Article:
What happens when a person is receiving regular
Social Security Disability benefit checks but reaches full retirement age (FRA) before their spouse also reaches
FRA? What happens then if they pass away before their spouse reaches FRA?
Would survivor benefits be better than spousal benefits at that point?
All of these questions come together to reveal the true intricacy of
Social Security Disability, the many variances in its rules, and its governing laws. But the complexity
of a question does not make it any less valid. What
would happen in that unique yet completely realistic scenario?
USA Today recently published an online Q&A article that asked the same thing
– you can
click here to view their full article. The answer is complicated, to say the least,
but we will do our best to break it down into easier pieces, as did a
senior financial planner
USA Today interviewed, Mr. David Cechanowicz.
Survivor or Spousal Benefits? Or Retirement Benefits?
When the spouse of someone receiving SSD benefits reaches 62 years old,
they can begin collecting spousal benefits under the same claim. Spousal
benefits will not exceed 50% of the benefactor’s primary insurance
amount (PIA). This window of a benefactor support his or her spouse is
quite limited, however, as by the time they reach their FRA – usually
at 65 or 66 – their disability benefits automatically turn into
retirement benefits, which could eliminate the spousal benefits.
The question previously posed asks what happens if the benefactor dies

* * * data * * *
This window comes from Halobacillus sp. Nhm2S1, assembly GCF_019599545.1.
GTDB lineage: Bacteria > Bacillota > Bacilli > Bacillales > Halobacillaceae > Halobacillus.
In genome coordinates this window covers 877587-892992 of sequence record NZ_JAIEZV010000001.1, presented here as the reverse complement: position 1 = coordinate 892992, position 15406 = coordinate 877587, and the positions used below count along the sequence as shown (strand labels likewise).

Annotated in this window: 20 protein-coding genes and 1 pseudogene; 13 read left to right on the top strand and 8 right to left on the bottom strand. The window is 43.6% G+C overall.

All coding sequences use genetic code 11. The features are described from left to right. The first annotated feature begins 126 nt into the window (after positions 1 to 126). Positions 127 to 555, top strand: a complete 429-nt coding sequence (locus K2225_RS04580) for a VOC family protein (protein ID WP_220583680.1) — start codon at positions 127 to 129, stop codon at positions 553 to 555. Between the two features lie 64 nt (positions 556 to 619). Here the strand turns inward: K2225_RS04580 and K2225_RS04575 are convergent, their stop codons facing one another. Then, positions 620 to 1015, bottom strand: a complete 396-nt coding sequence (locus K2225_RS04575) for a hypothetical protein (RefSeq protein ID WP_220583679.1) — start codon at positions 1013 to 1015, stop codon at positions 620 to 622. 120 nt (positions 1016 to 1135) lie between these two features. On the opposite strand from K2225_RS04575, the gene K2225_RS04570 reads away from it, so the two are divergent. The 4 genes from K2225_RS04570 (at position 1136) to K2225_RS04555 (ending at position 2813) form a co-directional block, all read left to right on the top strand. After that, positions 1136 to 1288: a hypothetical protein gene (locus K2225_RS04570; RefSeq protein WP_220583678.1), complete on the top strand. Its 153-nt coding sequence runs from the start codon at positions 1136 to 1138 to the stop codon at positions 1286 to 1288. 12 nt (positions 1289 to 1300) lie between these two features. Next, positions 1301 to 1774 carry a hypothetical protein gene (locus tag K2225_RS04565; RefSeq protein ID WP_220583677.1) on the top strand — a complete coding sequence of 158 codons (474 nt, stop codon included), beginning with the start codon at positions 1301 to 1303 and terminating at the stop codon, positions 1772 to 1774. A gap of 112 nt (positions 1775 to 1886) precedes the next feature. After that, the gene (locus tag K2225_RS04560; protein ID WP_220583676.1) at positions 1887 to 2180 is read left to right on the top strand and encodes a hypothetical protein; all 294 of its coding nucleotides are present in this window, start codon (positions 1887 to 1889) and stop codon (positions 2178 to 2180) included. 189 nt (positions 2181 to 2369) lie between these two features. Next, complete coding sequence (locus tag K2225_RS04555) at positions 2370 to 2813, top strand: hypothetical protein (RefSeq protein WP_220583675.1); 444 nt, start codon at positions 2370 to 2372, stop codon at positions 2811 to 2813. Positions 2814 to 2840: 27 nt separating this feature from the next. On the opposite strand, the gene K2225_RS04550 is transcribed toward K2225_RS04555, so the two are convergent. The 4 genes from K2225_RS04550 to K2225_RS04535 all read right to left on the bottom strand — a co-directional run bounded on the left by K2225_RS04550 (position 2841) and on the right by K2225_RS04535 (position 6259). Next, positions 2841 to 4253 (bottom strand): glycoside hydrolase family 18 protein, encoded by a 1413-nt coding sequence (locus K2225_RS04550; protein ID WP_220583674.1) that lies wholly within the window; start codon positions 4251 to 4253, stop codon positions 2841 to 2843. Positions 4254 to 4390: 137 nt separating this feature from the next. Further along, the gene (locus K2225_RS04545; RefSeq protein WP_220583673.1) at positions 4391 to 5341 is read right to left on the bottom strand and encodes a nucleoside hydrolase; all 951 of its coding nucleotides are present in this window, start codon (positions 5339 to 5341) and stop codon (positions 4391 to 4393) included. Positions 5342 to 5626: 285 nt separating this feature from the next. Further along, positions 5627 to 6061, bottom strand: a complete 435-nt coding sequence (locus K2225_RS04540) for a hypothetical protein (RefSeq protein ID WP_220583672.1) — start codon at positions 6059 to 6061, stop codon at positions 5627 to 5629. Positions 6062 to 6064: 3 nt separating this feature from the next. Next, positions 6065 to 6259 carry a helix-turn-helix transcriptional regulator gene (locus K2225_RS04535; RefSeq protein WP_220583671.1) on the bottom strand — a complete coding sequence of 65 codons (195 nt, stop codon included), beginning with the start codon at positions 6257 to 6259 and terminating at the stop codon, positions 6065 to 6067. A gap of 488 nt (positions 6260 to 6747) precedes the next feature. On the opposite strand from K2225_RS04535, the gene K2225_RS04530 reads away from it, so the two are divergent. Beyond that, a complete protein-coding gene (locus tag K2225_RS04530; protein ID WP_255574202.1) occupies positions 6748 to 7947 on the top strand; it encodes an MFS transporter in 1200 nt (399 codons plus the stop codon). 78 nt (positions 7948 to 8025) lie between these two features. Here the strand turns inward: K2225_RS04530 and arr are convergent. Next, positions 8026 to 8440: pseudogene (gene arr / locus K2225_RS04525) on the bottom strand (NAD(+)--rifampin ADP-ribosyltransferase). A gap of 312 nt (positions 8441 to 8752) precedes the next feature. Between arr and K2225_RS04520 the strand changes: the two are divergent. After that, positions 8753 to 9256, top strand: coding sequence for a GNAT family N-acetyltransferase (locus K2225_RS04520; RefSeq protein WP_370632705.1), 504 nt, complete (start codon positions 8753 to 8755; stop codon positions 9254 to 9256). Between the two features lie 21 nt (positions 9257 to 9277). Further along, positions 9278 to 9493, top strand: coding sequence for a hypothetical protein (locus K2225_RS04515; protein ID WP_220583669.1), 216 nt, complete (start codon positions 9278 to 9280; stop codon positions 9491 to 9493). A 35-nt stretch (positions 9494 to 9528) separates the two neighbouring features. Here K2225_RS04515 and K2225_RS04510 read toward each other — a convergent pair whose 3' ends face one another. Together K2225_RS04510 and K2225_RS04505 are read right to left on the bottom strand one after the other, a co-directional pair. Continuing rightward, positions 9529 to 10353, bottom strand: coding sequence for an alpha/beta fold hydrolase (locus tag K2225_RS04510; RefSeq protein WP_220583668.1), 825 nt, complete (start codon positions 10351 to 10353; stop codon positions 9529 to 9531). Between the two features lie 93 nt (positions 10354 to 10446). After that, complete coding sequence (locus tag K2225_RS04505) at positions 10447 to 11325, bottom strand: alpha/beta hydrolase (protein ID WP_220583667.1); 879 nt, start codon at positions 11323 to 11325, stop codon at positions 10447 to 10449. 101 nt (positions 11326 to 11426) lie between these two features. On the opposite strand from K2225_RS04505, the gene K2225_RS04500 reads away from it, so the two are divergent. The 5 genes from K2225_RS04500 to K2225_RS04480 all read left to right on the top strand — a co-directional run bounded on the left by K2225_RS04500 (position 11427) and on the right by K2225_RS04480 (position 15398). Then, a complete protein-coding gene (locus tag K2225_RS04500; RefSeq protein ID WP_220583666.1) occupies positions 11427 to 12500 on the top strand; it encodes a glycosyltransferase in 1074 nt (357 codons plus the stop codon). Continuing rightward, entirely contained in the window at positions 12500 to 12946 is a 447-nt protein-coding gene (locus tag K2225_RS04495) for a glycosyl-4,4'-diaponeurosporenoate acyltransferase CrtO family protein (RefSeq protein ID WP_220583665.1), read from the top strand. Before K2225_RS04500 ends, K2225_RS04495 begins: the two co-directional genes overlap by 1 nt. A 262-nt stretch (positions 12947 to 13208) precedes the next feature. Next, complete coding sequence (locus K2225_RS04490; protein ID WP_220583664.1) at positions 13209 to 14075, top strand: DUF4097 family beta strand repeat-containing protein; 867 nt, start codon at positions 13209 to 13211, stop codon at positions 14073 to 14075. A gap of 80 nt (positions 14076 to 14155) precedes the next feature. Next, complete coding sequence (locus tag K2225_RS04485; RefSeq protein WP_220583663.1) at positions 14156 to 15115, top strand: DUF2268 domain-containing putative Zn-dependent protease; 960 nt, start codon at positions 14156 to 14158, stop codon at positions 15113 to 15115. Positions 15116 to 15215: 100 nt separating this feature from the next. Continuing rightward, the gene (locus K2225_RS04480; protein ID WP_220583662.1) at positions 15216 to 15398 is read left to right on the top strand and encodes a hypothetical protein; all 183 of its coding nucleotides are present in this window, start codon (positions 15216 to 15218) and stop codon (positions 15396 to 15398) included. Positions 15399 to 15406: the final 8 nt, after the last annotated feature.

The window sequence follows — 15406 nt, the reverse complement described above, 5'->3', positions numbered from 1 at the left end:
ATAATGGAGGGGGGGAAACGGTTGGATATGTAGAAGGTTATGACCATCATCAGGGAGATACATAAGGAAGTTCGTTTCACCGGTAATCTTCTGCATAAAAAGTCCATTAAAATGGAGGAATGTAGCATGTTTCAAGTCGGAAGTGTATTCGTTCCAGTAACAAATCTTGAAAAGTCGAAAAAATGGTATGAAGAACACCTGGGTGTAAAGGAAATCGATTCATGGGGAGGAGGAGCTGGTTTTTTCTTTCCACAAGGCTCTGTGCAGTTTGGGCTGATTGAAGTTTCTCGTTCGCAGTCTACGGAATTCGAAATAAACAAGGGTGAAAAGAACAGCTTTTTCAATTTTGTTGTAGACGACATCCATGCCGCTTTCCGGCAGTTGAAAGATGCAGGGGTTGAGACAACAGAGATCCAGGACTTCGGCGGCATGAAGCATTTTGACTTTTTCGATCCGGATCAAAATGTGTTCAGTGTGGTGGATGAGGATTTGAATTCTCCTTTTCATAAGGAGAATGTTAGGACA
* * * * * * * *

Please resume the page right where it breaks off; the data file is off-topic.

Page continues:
in that window of opportunity, between the start of spousal benefits and
the beginning of retirement benefits due to achieved FRA? The answer depends
on whether or not spousal benefits can convert into survivor benefits,
which is also dependent on the number of maximum delayed retirement credits
the couple has accrued.
One of the only ways get enough retirement credits to ensure a maximized
survivor benefits package upon the benefactor’s passing is to suspend
retirement benefits between the FRA and age 70. For most people, this
is a four-year suspension, starting at 66, where they must live without
SSD benefits. This is understandably not possible for many people totally
reliant on SSD.
Making Sense of the Fine Details
If you are facing a situation similar to that posed in the question addressed to
USA Today, you are probably already in the thick of it when it comes to complicated
legalese and SSD benefit paperwork. Rather than trying to sort through
it all on your own, and risk collecting less monthly benefits than to
which you are entitled, allow Disability Action Advocates and our Las
Vegas Social Security disability attorneys to manage your case or claim.
We bring 20+ years of SSD law experience to each case and handle it as
if we are representing a close friend, for in many ways we are.
Call toll free 888.421.8705 to schedule a
free consultation today.